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Small businesses are crucial to Australia’s economic strength, but when it comes to building up their own muscle help can be hard to find. This looks set to change, however, with a new breed of start-up financiers providing small businesses with quick loans to accelerate their growth.
Small businesses rarely need big bucks to expand their operations and this is where the fintech lenders are carving their niche. Fintech financiers are specialist small business lenders that leverage eCommerce and advanced analytics to enhance credit underwriting. This use of technology allows them to loan money faster and more freely than traditional banks.
Key fintech players include Australian start-ups such as Banjo, which was founded by three former NAB executives, and Moula moula.com.au, which raised $30 million last year to fast-track its own growth. International lenders are also having an impact – US start-up Capify entered the Australian market in 2010 and has now provided more than $100 million in unsecured loans to small businesses.
John de Bree, Managing Director of Capify, says Australia’s fintech lending market is maturing. “There is huge demand out there,” he notes. “We lend to every spectrum of the small business community, including eCommerce companies. The biggest obstacle we face is educating people about our processes. SMEs are sophisticated but they want to know that the companies they are lending from are ethical and transparent.”
Recent research from Roy Morgan shows thatlobal investment in fintech grew by just over 200 per cent in 2014 and and that 64 per cent of those who have tapped into fintech offerings will never choose to enter a traditional bank branch again. De Bree says that between 60 and 70 per cent of Capify loans go to repeat customers and it is expanding its customer base through partnerships with eCommerce giants like Alibaba.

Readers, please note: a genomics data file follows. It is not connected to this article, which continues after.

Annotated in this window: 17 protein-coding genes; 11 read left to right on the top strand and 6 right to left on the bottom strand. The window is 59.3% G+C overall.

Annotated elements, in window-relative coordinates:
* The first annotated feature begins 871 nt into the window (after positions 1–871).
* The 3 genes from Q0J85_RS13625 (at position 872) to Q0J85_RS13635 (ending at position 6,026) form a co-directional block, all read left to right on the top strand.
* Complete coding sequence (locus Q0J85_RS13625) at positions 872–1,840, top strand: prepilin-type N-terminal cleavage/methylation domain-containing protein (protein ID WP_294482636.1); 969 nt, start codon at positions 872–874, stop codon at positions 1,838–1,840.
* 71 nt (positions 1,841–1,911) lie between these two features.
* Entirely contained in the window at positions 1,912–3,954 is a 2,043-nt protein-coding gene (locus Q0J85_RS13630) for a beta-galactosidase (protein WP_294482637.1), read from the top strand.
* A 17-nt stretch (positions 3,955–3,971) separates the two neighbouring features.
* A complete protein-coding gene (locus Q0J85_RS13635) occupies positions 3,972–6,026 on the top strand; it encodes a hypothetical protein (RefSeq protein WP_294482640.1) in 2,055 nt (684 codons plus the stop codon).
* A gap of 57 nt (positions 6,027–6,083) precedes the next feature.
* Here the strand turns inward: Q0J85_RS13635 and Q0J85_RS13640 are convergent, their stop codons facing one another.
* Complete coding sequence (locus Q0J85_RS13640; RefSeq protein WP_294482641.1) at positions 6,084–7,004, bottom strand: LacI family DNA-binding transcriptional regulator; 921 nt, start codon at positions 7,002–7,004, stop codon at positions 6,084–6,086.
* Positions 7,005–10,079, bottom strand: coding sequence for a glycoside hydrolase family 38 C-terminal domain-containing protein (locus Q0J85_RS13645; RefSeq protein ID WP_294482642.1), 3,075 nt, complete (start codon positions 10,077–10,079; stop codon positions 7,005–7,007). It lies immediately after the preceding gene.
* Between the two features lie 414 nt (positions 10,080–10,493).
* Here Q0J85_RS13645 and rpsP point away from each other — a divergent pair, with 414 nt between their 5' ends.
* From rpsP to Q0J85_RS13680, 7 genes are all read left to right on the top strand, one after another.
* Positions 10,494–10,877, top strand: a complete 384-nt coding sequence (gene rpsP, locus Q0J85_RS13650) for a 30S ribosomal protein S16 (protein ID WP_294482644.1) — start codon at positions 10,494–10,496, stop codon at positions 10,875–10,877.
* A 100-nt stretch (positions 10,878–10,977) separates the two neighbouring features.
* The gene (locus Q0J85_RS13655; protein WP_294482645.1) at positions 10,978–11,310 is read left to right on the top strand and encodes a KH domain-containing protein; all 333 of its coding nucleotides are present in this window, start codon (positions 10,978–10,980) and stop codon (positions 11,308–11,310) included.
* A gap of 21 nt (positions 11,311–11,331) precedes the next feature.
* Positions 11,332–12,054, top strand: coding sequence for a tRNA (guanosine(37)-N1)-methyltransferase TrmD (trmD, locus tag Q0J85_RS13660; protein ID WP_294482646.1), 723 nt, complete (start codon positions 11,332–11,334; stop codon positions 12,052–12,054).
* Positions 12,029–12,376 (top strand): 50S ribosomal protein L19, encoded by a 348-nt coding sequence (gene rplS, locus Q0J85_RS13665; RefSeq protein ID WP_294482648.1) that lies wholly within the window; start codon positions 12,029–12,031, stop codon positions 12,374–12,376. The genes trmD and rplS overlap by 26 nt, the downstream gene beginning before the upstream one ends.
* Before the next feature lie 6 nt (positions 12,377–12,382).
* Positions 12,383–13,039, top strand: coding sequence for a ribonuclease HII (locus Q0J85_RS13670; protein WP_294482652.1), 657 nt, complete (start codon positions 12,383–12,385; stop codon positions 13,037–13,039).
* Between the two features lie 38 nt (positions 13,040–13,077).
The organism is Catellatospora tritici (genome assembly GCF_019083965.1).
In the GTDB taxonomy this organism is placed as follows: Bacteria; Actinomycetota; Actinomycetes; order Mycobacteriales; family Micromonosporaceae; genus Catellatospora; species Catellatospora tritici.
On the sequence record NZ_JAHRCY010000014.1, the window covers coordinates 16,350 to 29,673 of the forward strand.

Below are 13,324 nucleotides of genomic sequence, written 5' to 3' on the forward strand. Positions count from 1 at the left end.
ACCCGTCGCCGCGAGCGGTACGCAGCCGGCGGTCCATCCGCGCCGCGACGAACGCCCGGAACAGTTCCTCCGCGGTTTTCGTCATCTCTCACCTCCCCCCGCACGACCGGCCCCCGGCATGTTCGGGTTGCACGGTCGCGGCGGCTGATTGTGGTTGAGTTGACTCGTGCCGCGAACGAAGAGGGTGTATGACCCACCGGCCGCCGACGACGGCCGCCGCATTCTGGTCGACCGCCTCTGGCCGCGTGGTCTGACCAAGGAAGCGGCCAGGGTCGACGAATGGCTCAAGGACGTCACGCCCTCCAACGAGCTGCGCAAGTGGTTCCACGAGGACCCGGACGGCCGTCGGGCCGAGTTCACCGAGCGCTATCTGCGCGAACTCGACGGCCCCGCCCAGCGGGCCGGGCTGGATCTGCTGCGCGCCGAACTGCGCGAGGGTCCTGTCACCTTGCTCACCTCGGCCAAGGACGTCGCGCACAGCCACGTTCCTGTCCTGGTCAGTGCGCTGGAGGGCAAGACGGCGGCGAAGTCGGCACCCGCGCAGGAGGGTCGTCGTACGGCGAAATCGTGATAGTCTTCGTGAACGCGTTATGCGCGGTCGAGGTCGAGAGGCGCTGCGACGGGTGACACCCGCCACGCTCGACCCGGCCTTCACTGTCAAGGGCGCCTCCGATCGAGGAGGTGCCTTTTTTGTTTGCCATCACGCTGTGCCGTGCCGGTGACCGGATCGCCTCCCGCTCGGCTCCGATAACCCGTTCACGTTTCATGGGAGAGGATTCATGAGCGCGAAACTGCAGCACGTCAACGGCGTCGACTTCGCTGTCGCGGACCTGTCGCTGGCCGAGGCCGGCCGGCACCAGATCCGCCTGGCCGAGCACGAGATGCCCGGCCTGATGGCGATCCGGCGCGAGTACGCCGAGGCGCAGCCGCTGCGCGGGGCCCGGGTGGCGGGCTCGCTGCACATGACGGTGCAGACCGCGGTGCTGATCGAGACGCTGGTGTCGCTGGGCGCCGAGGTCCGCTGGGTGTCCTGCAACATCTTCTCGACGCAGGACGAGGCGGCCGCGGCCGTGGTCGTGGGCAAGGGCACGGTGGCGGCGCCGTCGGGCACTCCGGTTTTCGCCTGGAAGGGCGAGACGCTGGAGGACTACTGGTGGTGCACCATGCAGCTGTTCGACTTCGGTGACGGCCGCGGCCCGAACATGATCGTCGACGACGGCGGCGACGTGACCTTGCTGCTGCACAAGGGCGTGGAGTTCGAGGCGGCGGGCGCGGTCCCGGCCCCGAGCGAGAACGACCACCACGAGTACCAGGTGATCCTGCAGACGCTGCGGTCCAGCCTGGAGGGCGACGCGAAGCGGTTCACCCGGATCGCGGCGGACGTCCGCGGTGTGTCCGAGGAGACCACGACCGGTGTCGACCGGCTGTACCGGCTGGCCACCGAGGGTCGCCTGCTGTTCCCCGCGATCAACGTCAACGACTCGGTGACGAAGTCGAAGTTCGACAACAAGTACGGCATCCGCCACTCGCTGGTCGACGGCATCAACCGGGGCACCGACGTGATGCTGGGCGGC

Quick cash injections are a vital way of boosting working capital or funding business expansion. When a small business approaches a traditional bank for finance, it is generally expected to present documents such as recent tax returns, a business plan, a cash flow plan and a profit and loss forecast. While this is important documentation, small businesses tend to have shorter financial history and less supporting documentation than larger companies. This can make it challenging for small businesses to borrow money from traditional banks.
Fintech lenders, on the other hand, will often loan money unsecured. Small businesses can generally borrow amounts of between $5,000 and $500,000 through a fintech’s online application process, which takes anywhere from five to 10 minutes to complete and a loan can be approved within minutes. There are no set-up fees or charges for early repayments. However, interest rates can be steep – they can start below 10 per cent a year, but can also range above 45 per cent.
Fintech lenders are able to assess loan applications quickly through the use of technology. Their underwriting platform identifies an applicant’s potential risks, such as length of time in business, revenue and credit quality, and then links in with accounting software such as Xero, to gain a more thorough understanding of their risk profile.
“Small businesses want a simple process and they want speed of funds and that’s why our apply online function makes it so easy,” says de Bree. “But we still have people who applicants can speak to, to guide them through the whole process.”
Rather than competing with banks, fintech lenders are filling a gap in small business lending by providing quick access to cash. De Bree says greater visibility of the fintech market will lead to further growth. “Education and trust are important because it’s a new way of borrowing money,” he says.
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